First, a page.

February 15, 2018
So, you know, there’s a silver lining to every cloud, right? For me, those clouds haven’t dropped significant rain for months, so my usually statuesque narcissus are stunted this year.
The silver lining? The weeds have kept a lower profile, at least for now. They’ll certainly make up for lost time if rain arrives with warmer temps.
Every spring, I get questions about weed control. Honestly, it’s faster to pull or mow rather than spray with herbicides that can damage valuable plants and certainly mess with the watershed. When I pull them—before they’ve set seeds—I tuck them under perennials as free fertilizer.
I’m the first to acknowledge that weeds are in the eye of the beholder, since many are edible and feed tiny pollinators, like chickweed. But to tame unwanted garden crashers, Daphne explains how to take charge.
Many succulents resent too much rain in winter. Designer Liz Klein worked with Marilyn Tinstman to create a glorious collection of drought-tough plants including red yucca (Hesperaloe parviflora) and Yucca rostratas.
But only one rostrata bloomed last year. Why was that? Get Daphne’s answer.
Houseplants will flat out die when overwatered. Confined in pots, there’s nowhere for extra water to go except into frantic, suffocating roots. A hard lesson I learned is to abandon my loving schedule and handle houseplants like the garden: check the soil first. John shows how to spare the water and save the plant.
As we’ve become more sensitive to water resources, rainwater collection tanks are seriously on the radar. But what should you know before diving in?
Tom meets with Chris Maxwell-Gaines of Innovative Water Solutions to step through basics for choosing the best system for you.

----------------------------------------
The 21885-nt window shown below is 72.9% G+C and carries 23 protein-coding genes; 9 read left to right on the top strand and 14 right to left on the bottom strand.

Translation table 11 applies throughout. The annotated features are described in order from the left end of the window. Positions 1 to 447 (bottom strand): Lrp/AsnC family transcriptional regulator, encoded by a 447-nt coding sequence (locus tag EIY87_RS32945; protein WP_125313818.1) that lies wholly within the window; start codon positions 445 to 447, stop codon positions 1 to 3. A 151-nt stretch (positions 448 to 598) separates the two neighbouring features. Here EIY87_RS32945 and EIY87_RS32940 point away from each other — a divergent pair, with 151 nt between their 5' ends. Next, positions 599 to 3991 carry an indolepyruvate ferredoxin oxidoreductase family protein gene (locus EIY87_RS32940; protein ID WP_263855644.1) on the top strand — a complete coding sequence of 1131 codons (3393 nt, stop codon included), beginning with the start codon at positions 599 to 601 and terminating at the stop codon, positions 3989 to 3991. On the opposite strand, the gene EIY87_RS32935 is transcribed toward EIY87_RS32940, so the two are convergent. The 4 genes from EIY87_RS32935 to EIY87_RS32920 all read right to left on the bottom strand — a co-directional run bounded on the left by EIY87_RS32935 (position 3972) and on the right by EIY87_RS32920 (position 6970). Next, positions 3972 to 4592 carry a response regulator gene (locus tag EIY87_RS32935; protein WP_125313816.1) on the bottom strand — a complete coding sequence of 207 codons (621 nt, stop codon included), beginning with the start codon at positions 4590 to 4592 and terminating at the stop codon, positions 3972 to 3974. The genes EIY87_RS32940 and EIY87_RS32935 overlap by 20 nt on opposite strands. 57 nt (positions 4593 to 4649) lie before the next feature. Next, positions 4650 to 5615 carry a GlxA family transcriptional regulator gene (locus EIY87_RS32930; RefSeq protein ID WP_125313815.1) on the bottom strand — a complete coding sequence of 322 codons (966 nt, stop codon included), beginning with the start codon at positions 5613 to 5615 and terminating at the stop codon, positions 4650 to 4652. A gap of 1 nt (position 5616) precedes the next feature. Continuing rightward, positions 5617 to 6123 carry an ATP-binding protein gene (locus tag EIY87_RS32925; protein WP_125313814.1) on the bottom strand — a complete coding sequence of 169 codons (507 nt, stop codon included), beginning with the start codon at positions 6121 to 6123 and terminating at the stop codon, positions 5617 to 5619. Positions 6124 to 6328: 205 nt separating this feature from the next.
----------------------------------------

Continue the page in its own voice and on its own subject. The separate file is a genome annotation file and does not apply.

When Chris and his wife served in the Peace Corps, rainwater harvesting was their only water supply. No longer taking water for granted, they started Innovative Water Solutions with a fellow Peace Corps volunteer once they returned home.
He explains the difference between wet and dry systems, whether to go for galvanized metal (lined to prevent rusting) or polyethylene, and how to tie into an irrigation system.
Plus, find out when you can go gravity fed or when you need a pump. He’s also has solutions for small spaces and underground storage tanks. Watch now!
On tour, Sprout architectural designer Jackson Broussard is among the most soulful people I’ve ever met.
In every design, he brings together architecture, plants and memories with heartfelt craftsmanship.
A very special makeover landed him in his East Austin childhood home that he bought from his parents a few years ago.
Eventually he built a narrow treehouse home for himself in the backyard he shares with renters up front.
He gave the front yard a new look, defining spaces with layers of mysteries and nooks, tucking in sentimental relics and repurposed treasures.
In this sociable neighborhood, Jackson and his neighbors are great friends, so his low wall between properties wasn’t a “keep out” dividing line.
Not only does it help with drainage on his Blackland prairie soil, it gave him a chance to tuck in memories from near and far.
Jackson’s artful wall extends into his makeover carport screened from the neighbors with a cedar coyote-style fence.
It’s become a neighborhood hangout as well as work space.
From the carport, he proclaims entry into his own abode via carefully chosen scraps for footing and regal columns.
An altar of plants, viewed from either side, unites the spaces even while designating separation.
Here, as throughout the garden, he displays carefully selected terracotta pots from Impruneta in Italy.
In the narrow space, heightened by a Mission olive tree (that made it through recent low temps just fine), he crafted a sliding steel and rebar gate that started with hardware from a defunct butcher shop in Seguin.
In back, he diversifies viewpoints and experiences from outdoor dining spaces to a Geo Zoysia lawn for cocker spaniel Daisy Mae. Bay laurel, that Jackson plucks for the kitchen, enclose the semi-shaded cove under post oak trees.
To elevate the view, Jackson designed an ipe deck big enough to entertain.
His concrete pond was inspired by his love of furniture, its wide ledges a favorite spot for guests to gather.
But nobody sits for long, since there are so many mysteries to explore, whether on foot or viewpoint from a comfy chair.
Jackson’s got a great story behind the design of his outdoor shower, too.
But I’ll let him tell you all about it and the story of his garden!
Thanks for stopping by! See you next week, Linda